zzz GENERALLY speaking, it is easier to paint thinly than it is to paint with thick, rich strokes of color. It is also better to start painting thin and work your way to thicker paint applications. The reason is that thin painting can be tentative–you can slowly build up the paint layer and adjust color and value very slowly via dry brush, glazing, or scumbling.
In this painting, I have kept the paint film quite thin. This allows for additional paint after the initial thin layer has dried. If it had been painted thickly, I would have had to scrape off the large impasto strokes using a sharpened ceramic loop tool or a canvas scraping knife to add additional texture. If the surface is too textured all subsequent manipulation becomes more difficult.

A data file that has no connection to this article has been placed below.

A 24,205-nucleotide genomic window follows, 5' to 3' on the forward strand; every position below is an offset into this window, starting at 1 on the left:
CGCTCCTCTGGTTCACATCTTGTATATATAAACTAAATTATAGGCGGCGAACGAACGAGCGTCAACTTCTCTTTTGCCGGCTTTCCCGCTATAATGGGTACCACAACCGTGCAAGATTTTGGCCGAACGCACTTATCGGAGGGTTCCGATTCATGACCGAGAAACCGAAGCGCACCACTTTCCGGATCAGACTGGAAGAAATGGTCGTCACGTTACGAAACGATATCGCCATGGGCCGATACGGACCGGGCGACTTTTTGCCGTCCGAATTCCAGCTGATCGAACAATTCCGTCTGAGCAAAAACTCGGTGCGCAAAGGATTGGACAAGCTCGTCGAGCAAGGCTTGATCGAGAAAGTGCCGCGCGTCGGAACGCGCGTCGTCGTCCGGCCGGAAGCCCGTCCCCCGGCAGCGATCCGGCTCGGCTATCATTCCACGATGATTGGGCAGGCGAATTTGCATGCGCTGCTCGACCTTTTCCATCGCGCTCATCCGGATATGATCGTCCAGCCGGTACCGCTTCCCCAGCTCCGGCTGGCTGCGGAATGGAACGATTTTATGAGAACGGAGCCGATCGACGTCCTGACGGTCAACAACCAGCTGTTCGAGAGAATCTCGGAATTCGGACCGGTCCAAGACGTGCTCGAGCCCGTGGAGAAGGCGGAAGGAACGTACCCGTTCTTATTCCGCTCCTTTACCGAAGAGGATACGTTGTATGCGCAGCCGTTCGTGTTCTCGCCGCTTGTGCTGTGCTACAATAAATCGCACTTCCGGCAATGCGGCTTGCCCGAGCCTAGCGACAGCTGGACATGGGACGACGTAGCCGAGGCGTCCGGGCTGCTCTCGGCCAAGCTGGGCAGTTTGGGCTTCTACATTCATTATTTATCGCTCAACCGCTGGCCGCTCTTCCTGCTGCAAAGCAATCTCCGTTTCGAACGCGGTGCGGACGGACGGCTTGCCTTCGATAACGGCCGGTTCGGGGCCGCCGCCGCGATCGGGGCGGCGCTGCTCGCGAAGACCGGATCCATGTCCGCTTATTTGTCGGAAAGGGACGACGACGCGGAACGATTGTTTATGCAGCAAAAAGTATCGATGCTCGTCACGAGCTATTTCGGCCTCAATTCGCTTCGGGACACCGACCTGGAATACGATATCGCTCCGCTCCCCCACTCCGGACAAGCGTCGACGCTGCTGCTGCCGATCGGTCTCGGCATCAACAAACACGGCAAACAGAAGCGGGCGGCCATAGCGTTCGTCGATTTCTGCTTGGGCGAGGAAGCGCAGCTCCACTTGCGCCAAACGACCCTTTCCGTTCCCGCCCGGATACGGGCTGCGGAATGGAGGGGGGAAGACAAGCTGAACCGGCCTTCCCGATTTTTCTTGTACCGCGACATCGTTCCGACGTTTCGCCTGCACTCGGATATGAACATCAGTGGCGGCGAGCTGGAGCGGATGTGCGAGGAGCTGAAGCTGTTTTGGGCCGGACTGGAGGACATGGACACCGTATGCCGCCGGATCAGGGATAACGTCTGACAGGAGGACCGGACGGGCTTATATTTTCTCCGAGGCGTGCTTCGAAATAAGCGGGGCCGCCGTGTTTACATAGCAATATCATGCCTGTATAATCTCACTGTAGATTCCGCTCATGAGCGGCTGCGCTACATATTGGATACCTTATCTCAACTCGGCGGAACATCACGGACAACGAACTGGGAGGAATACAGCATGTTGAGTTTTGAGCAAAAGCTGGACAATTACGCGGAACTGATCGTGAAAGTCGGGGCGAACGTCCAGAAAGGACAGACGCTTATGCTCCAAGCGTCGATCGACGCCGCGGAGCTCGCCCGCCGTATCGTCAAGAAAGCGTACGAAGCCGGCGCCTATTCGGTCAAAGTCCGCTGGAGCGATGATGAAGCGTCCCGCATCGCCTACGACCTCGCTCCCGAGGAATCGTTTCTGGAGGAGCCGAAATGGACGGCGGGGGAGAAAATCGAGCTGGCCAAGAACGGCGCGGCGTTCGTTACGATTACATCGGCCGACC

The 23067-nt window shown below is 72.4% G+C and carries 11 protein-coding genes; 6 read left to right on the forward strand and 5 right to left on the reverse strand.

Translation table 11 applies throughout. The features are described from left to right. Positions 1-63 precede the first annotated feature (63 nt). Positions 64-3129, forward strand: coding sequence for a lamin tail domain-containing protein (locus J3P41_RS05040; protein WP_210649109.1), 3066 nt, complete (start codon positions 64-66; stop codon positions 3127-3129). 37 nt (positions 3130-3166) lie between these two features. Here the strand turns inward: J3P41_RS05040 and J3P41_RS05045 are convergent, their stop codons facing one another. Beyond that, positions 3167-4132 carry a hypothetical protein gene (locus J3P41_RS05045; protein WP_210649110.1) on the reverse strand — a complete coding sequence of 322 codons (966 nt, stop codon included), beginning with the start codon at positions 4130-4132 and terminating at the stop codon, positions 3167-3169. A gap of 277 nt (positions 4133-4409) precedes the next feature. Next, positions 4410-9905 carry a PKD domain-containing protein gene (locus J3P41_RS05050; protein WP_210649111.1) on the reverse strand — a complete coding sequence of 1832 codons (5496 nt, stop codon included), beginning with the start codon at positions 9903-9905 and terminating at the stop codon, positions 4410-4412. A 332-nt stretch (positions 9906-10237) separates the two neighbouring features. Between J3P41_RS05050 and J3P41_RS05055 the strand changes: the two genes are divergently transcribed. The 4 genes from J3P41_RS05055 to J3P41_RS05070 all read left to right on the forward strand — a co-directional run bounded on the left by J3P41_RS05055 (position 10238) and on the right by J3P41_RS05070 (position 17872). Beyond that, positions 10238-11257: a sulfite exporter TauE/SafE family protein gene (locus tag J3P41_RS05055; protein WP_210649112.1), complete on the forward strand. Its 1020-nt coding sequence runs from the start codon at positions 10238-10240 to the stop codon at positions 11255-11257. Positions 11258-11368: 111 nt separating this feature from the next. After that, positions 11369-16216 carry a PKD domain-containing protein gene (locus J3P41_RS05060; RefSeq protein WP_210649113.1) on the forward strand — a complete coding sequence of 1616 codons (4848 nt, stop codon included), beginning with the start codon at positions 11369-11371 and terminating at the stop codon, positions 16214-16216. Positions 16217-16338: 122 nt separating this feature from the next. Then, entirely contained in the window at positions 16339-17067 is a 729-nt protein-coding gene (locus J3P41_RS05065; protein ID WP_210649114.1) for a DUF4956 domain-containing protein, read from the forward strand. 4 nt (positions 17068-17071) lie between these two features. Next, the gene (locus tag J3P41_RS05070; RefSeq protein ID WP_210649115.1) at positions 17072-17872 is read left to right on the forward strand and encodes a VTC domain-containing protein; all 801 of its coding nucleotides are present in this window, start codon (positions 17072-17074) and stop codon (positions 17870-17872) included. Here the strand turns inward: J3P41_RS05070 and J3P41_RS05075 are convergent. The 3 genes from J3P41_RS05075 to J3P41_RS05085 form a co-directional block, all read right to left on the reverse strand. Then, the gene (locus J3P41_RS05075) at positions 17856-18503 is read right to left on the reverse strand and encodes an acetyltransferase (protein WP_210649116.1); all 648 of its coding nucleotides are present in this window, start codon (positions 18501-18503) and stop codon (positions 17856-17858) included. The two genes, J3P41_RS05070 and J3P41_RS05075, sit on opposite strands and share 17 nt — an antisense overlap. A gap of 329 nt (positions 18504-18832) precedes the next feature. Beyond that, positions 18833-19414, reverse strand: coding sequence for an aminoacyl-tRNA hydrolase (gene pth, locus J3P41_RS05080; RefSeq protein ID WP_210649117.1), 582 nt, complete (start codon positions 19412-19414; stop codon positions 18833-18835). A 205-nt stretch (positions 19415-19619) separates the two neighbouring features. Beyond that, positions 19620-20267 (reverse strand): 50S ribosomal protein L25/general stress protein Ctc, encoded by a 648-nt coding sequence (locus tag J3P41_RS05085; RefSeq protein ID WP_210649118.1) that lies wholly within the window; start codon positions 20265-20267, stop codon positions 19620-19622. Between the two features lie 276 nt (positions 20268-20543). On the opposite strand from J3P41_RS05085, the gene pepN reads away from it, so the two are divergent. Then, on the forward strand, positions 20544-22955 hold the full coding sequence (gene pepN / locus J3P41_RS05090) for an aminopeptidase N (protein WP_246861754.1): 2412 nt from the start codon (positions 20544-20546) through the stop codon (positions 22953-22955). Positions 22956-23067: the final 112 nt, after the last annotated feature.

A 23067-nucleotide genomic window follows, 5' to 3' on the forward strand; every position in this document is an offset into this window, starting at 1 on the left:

For example, imagine trying to glaze on a highly textured surface. Parts of the glaze with sink into the clefts of the strokes. The ridges would get less of a glaze as some pigment would naturally sink into the clefts. This is essentially what happens when someone antiques a painted surface when they are refinishing a piece of furniture. In a painting, it can give an odd, uneven effect that I try to avoid (although I do use the effect occasionally in my acrylic abstracts).
If you have tried applying thick paint and have not had as much success as you want I highly recommend painting thinly and gradually increasing the thickness of your paint. If you look at Van Gogh’s paintings in chronological sequence, you see that he started painting quite thinly, almost with the thinness of an academic painter, and gradually increased the texture as he matured artistically.
If you find the thick paint defeating your intent from time to time drop back to a thinner style for a few paintings until you get your courage back, then dive into thick paint once more.